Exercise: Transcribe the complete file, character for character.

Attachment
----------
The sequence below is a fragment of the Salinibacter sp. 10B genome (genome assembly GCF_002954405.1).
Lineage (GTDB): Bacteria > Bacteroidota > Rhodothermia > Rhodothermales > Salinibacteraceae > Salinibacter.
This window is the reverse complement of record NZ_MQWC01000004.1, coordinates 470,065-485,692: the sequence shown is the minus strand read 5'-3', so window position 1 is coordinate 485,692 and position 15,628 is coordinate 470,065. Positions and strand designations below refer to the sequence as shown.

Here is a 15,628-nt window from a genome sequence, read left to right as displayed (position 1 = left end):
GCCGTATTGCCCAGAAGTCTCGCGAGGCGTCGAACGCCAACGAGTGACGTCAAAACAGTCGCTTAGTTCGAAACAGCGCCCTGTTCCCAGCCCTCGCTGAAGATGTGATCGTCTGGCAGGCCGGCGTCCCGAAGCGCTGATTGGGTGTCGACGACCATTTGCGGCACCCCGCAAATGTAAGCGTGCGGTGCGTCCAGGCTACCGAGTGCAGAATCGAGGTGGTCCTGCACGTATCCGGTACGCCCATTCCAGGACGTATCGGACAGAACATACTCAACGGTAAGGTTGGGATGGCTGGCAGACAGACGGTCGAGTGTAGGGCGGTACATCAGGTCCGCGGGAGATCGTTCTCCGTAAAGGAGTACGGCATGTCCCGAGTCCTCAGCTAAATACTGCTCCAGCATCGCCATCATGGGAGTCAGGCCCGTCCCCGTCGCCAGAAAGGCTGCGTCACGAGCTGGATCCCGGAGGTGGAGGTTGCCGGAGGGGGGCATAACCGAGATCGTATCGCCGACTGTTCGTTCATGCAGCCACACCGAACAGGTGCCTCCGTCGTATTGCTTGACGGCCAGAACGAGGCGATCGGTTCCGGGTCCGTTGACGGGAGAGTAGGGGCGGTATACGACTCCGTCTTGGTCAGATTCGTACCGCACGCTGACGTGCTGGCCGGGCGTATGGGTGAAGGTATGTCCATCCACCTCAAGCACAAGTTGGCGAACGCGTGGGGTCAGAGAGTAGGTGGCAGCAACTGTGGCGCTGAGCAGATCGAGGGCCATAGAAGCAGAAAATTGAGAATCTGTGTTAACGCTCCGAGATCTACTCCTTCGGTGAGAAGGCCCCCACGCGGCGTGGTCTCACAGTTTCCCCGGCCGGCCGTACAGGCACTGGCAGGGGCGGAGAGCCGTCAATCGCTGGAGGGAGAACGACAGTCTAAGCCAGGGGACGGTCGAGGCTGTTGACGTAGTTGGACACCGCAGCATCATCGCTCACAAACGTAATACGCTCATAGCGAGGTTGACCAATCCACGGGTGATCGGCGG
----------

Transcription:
The sequence below is a fragment of the Salinibacter sp. 10B genome (genome assembly GCF_002954405.1).
Lineage (GTDB): Bacteria > Bacteroidota > Rhodothermia > Rhodothermales > Salinibacteraceae > Salinibacter.
This window is the reverse complement of record NZ_MQWC01000004.1, coordinates 470,065-485,692: the sequence shown is the minus strand read 5'-3', so window position 1 is coordinate 485,692 and position 15,628 is coordinate 470,065. Positions and strand designations below refer to the sequence as shown.

Here is a 15,628-nt window from a genome sequence, read left to right as displayed (position 1 = left end):
GCCGTATTGCCCAGAAGTCTCGCGAGGCGTCGAACGCCAACGAGTGACGTCAAAACAGTCGCTTAGTTCGAAACAGCGCCCTGTTCCCAGCCCTCGCTGAAGATGTGATCGTCTGGCAGGCCGGCGTCCCGAAGCGCTGATTGGGTGTCGACGACCATTTGCGGCACCCCGCAAATGTAAGCGTGCGGTGCGTCCAGGCTACCGAGTGCAGAATCGAGGTGGTCCTGCACGTATCCGGTACGCCCATTCCAGGACGTATCGGACAGAACATACTCAACGGTAAGGTTGGGATGGCTGGCAGACAGACGGTCGAGTGTAGGGCGGTACATCAGGTCCGCGGGAGATCGTTCTCCGTAAAGGAGTACGGCATGTCCCGAGTCCTCAGCTAAATACTGCTCCAGCATCGCCATCATGGGAGTCAGGCCCGTCCCCGTCGCCAGAAAGGCTGCGTCACGAGCTGGATCCCGGAGGTGGAGGTTGCCGGAGGGGGGCATAACCGAGATCGTATCGCCGACTGTTCGTTCATGCAGCCACACCGAACAGGTGCCTCCGTCGTATTGCTTGACGGCCAGAACGAGGCGATCGGTTCCGGGTCCGTTGACGGGAGAGTAGGGGCGGTATACGACTCCGTCTTGGTCAGATTCGTACCGCACGCTGACGTGCTGGCCGGGCGTATGGGTGAAGGTATGTCCATCCACCTCAAGCACAAGTTGGCGAACGCGTGGGGTCAGAGAGTAGGTGGCAGCAACTGTGGCGCTGAGCAGATCGAGGGCCATAGAAGCAGAAAATTGAGAATCTGTGTTAACGCTCCGAGATCTACTCCTTCGGTGAGAAGGCCCCCACGCGGCGTGGTCTCACAGTTTCCCCGGCCGGCCGTACAGGCACTGGCAGGGGCGGAGAGCCGTCAATCGCTGGAGGGAGAACGACAGTCTAAGCCAGGGGACGGTCGAGGCTGTTGACGTAGTTGGACACCGCAGCATCATCGCTCACAAACGTAATACGCTCATAGCGAGGTTGACCAATCCACGGGTGATCGGCGG